ONE FLEW OVER THE CUCKOO'S NEST
ONE FLEW OVER THE CUCKOO’S NEST, Sport for Jove at the Reginald Theatre, Seymour Centre, 3-19 August 2017. Photography by Marnya Rothe - above Wayne McDaniel and Anthony Gooley; below - Stephen Madsen, Wendy Strehlow and Travis Jeffery; below again: Di Smith and Tony Poli
It’s not surprising that this adaptation, by Dale Wasserman, of Ken Kesey’s legendary 1962 novel has popped up on Australian stages in the same time frame as another fabled dystopian classic, 1984. Both lend themselves to the current climate of a world of creeping totalitarianism; both are easy nods to what ails us, politically and socially; both fulfil the dog-eared paperback needs of hipster chic.
What is surprising, however, is how anaemic the two productions are given their similar arcs of one man against the machine and the unspeakable horrors inflicted on him in the name of order. But where 1984’s Winston Smith is a gloomy clerical worker in a government institution, Randle P McMurphy in the Cuckoo’s Nest is a rambunctious petty crim who’s taken the option of time in an asylum rather than hard labour on a prison farm. The two exist – rather than live – under the all-seeing eye of Big Brother in the former, and Nurse Ratched in the latter, and a happy ending cannot be anticipated.
To be expected from both plays, nevertheless, is an uncommon degree of tension and fright as extreme authority is exerted on the unwilling and the helpless while legalised torture (electroconvulsive therapy) is meted out to anyone who resists; but it doesn't happen: there is virtully no stress in either – particularly in the similar "torture' scenes. And that, after its (short-lived) Broadway debut ,being said of Cuckoo's Nest, by The New York Times, that it was “scarifying and powerful” – according to Sport for Jove’s show blurb, which then goes on to list the multiple Oscars success of the 1975 Jack Nicholson movie. Which is irrelevant to this production, by the way and a rather ordinary bid for credibility.
Enough of comparisons: 1984 at least has some political interest in 2017, but it’s hard to see any for One Flew Over The Cuckoo’s Nest which is revealed as hopelessly dated on the one hand and painfully sexist and misogynist on the other. Painful because, being of its time and authoring, those two qualities are unconscious and innate and therefore there’s damn all a 21st director can do to either undermine or overturn their nastiness.
In essence, everything bad that happens to the inmates of the men’s ward is perpetrated by women: their mothers or wives were responsible for their various ailments and now, they are terrorised by the evil-eyed Nurse Ratched – a thankless role for Di Smith in her much-anticipated return to the stage. And, lest one forget the place of women in society of the late 50s-early 60s, the “good” girls are represented by a couple of prostitutes with hearts of gold and vaginas to match.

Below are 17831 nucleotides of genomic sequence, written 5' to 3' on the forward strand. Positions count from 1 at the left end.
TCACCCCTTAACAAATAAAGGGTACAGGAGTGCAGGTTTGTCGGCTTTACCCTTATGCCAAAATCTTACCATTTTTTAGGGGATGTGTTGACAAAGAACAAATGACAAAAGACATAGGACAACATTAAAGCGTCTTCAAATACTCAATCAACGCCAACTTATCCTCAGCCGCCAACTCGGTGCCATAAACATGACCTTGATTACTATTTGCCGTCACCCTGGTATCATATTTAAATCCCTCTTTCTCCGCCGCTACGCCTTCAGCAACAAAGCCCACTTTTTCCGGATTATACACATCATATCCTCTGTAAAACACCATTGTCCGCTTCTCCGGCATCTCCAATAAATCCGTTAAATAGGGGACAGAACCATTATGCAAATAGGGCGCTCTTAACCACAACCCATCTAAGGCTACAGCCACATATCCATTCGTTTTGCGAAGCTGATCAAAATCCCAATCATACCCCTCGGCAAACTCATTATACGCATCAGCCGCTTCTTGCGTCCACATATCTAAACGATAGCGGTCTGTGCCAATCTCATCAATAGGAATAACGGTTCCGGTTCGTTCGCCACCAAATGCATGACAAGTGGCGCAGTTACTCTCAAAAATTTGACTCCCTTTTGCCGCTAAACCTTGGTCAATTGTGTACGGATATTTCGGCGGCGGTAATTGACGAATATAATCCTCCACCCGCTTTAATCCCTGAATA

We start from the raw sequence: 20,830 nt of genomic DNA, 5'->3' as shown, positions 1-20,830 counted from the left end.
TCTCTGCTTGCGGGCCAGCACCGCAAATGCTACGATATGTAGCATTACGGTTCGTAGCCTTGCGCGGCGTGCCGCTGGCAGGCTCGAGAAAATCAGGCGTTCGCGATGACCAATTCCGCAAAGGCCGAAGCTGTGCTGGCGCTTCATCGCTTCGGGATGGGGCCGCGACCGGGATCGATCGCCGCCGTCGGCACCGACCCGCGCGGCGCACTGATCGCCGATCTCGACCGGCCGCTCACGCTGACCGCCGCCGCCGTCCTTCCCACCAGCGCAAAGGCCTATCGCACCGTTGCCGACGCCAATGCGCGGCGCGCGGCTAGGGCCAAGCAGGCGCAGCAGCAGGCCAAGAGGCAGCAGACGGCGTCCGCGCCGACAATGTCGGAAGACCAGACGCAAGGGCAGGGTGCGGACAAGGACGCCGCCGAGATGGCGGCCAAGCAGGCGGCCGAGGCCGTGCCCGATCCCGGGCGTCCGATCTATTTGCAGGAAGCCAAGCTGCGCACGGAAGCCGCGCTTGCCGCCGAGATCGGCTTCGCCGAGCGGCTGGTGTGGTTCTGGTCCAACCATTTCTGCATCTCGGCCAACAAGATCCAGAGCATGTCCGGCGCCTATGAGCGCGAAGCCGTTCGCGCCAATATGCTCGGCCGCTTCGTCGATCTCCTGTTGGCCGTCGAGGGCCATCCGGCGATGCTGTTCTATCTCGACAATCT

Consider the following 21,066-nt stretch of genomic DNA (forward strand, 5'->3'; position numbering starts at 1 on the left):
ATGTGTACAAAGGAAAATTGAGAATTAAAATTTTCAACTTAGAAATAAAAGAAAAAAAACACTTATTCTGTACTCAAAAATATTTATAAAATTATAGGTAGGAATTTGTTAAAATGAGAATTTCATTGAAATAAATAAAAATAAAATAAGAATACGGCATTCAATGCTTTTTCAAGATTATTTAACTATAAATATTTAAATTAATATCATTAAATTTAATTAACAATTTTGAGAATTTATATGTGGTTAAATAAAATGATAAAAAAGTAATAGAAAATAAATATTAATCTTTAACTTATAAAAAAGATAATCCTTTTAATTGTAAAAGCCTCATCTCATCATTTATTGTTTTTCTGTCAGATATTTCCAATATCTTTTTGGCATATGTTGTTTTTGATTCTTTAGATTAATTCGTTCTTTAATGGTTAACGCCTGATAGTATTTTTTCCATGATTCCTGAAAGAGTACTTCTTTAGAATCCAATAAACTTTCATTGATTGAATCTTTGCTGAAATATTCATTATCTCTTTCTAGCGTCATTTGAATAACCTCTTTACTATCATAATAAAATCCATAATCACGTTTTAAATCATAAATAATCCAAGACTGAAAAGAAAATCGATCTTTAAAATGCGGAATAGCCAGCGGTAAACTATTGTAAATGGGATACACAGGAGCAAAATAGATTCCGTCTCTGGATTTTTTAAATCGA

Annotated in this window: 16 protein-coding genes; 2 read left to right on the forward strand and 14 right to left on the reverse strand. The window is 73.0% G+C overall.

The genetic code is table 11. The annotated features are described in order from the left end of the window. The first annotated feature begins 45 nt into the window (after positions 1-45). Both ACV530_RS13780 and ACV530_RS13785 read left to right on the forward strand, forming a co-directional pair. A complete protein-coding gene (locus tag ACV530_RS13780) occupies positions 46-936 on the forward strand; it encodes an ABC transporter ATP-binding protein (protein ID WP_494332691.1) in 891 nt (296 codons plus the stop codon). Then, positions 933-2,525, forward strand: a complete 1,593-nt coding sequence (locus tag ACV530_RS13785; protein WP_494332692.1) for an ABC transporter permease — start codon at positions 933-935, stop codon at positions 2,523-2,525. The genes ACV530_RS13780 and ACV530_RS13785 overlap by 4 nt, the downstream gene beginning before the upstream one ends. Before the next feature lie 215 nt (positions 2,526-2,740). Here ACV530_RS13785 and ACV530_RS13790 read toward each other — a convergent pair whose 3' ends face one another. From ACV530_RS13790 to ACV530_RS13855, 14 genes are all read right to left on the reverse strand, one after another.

The central figure of McMurphy is in the usually capable hands of Anthony Gooley, but it would seem he’s been cast because of a passing resemblance to Jack Nicholson. What isn’t present is Nicholson’s personal aura of danger: he is a man you can easily imagine going after Shelley Duvall with a chopper and as the hyper-tormentor of Nurse Ratched. Gooley doesn’t have that quality, thank god, so he is a sympathetic rather than disturbing figure: interesting, but it doesn’t help this already unbalanced production.
Part of that unbalance is in the rest of the casting, which is uneven. While it’s a pleasing eyeful to have a cast of more than a dozen on stage, it’s jarring that the performances range from realistic and excellent (newcomer Travis Jeffery as the stammering virgin Billy Bibbit and Tony Poli as reluctantly effete Dale Harding) to cartoonish (Johann Walraven as the ward doctor in absurd short trousers and an unlikely simper).
Most impressive are the characters of the permanently furious Cheswick (Wendy Strehlow) and Chief Bromden (Wayne McDaniel). He frames the stage play as narrator and is said to be a “giant” part-Native American and ostensibly deaf and mute, but has the play’s most poetic lines. In other ways, though, it’s as if the many caricatures who pass for characters – catatonia, persistent shrieking and spluttering Tourette’s – are in different plays and it’s hard to work out what director Kim Hardwick was thinking.
On the one hand, One Flew Over The Cuckoo’s Nest (a line from a nursery rhyme in case you’ve forgotten or never knew) is a quaint period piece, and on the other, it’s offensive as only a period piece can be. This is possibly more obvious in a city that gave us the ridiculous, murderous reality of Chelmsford at one end of the mental health story, and Louis Nowra’s Cosi at the sublime other.
Meanwhile, it can be said that this production has little going for it other than an elegant set of hanging clear plastic strips that simultaneously mirror and distort, reveal and conceal (designer Isabel Hudson) and carefully apposite lighting by Martin Kinnane that works well with the single tall box setting. Steve Francis supplies a jolly opening soundtrack that cleverly augurs badly for what follows and is expanded as the action progresses.
The play has recently been staged independently at the MTC's Lawler Theatre in Melbourne where it ran at two hours plus interval. Here it has been cut to 100 minutes-no interval, which is wise as it prevents a mass audience exodus midway through. One Flew Over The Cuckoo’s Nest gives nostalgia an even worse name than usual and has little to recommend it.